Discussions continue on Formula 1 engine performance leveler

Nikolas Tombazis, the technical chief of the FIA, said there was no agreement yet on how to manage the performance of the engine in the frost.

The green light has been given for engine development to be frozen at the start of the 2022 season, meaning teams have one last shot with their engines before those specs are locked down.

A new generation of powertrains are expected to arrive from 2026.

Of course, the problem with such a move is that if any one of the four engine manufacturers – Mercedes, Red Bull, Ferrari and Renault – were significantly behind schedule, their disadvantage would be stuck for the next four seasons.

Discussions are therefore underway on how Formula 1 will react in order to call into play any manufacturer who has slowed down.

At this stage, Tombazis has no such information to give.

Speaking to Auto Motor und Sport, he said: “We have yet to come to an agreement between the manufacturers on how we should react if one engine is far behind the others.”

The 2022 season sees the introduction of heavily redesigned Formula 1 challengers, but with only simulation data to draw on at this time, talking about how they will stack up against 2021 cars in terms of speed is all predictive.

In addition to the new cars, a new E10 fuel will also be introduced, based on 10% ethanol instead of 5.75% as before, as well as new 18-inch tires which will replace the 13-inch models.

Tombazis wants to see how all of these factors influence the speed of the new Formula 1 machines rather than offering predictions.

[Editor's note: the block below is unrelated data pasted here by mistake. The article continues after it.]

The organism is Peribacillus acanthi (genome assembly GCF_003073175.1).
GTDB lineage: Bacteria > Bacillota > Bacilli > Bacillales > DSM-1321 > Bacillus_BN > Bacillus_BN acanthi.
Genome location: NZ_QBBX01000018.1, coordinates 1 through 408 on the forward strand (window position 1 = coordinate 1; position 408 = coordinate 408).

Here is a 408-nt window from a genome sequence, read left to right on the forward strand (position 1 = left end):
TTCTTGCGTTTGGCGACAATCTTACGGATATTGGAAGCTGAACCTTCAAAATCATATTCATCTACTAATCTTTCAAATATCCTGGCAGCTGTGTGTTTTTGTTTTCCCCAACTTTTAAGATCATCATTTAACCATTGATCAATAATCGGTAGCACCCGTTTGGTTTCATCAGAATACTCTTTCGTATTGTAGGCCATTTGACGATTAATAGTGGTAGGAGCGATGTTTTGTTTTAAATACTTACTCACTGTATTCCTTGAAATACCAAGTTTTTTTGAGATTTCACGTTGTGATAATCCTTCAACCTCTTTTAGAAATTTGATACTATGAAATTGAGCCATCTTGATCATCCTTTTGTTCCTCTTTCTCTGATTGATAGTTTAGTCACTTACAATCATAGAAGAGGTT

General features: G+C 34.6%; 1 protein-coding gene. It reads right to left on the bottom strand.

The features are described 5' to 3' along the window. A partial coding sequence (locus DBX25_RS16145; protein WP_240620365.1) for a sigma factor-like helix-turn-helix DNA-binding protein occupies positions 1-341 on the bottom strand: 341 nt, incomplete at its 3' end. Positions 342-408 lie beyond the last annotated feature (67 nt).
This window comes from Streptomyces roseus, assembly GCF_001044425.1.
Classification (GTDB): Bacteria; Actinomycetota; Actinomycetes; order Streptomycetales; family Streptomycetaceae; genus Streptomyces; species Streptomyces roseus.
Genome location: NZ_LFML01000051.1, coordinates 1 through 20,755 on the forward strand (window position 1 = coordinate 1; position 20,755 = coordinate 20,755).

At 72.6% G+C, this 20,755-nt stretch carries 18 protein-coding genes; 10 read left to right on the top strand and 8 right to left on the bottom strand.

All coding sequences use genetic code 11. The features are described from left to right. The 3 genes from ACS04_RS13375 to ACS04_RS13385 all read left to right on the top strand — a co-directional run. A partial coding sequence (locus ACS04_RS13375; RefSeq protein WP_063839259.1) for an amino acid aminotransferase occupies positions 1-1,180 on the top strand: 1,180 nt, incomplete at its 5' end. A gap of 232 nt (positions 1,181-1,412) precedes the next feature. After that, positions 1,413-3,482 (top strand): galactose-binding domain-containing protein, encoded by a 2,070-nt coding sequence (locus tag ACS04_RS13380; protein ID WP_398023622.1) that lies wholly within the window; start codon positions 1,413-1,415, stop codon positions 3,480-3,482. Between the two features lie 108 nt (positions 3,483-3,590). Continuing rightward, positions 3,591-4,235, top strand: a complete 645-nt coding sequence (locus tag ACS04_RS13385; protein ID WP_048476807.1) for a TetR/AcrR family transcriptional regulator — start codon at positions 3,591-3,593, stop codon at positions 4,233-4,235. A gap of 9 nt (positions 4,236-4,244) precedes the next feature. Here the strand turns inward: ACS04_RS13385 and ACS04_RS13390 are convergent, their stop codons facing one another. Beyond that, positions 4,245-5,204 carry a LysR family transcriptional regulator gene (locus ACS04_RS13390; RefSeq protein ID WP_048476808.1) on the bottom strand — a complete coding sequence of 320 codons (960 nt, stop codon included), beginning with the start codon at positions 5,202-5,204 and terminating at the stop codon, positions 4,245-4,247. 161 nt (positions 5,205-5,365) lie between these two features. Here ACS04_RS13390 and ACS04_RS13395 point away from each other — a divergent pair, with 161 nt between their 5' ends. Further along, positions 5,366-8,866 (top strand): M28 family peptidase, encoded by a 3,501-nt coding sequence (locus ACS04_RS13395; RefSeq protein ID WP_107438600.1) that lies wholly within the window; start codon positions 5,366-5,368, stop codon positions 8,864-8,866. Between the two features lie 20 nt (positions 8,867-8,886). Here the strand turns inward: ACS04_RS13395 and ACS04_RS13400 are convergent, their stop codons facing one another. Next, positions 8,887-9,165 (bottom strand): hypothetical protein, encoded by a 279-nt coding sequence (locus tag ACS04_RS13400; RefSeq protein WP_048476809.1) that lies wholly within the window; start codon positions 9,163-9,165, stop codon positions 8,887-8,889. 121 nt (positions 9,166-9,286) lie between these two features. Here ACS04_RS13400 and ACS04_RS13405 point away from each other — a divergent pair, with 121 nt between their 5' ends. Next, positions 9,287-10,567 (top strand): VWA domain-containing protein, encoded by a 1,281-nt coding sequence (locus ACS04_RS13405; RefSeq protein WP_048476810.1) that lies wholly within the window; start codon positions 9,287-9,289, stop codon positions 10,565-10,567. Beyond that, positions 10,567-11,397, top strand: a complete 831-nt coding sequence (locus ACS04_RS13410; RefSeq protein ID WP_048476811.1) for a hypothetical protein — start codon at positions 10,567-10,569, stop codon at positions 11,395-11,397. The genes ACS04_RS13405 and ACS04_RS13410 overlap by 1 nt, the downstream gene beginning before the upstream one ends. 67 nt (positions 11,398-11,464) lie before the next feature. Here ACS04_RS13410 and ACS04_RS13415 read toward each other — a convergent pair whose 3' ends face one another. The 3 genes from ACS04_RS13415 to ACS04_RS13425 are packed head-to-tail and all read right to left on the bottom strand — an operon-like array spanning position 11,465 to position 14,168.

“I’m cautious because we still don’t know what effect the 18 inch tires, the E10 conversion of the engines and the handling will have due to the different aerodynamic characteristics,” he said.

The ambition of Formula 1 for 2022 cars is to reduce the gaps between teams and make it easier for drivers to follow each other, thereby generating more overtaking and emphasizing driver ability.

As to whether the 2022 cars will be more difficult to drive, Tombazis is not sure but is hopeful that it will be.

“If the cars are more difficult to drive it would be good for Formula 1,” he said.

Design freedom with the 2022 cars has been curtailed to reduce the chances of teams overriding FIA targets.

It was common in the past for a particular team to find a loophole and break away from the pack.

With the FIA ​​now more in control of innovation than ever before, Tombazis said timing will be of the essence when it comes to deciding which teams’ ideas will be accepted or not.

“It makes a difference whether someone passes the milestone in December or next March,” he said.

“Now we would still have time to change something. In March, it would be more difficult. The longer the lead time, the more strictly we will deal with it.

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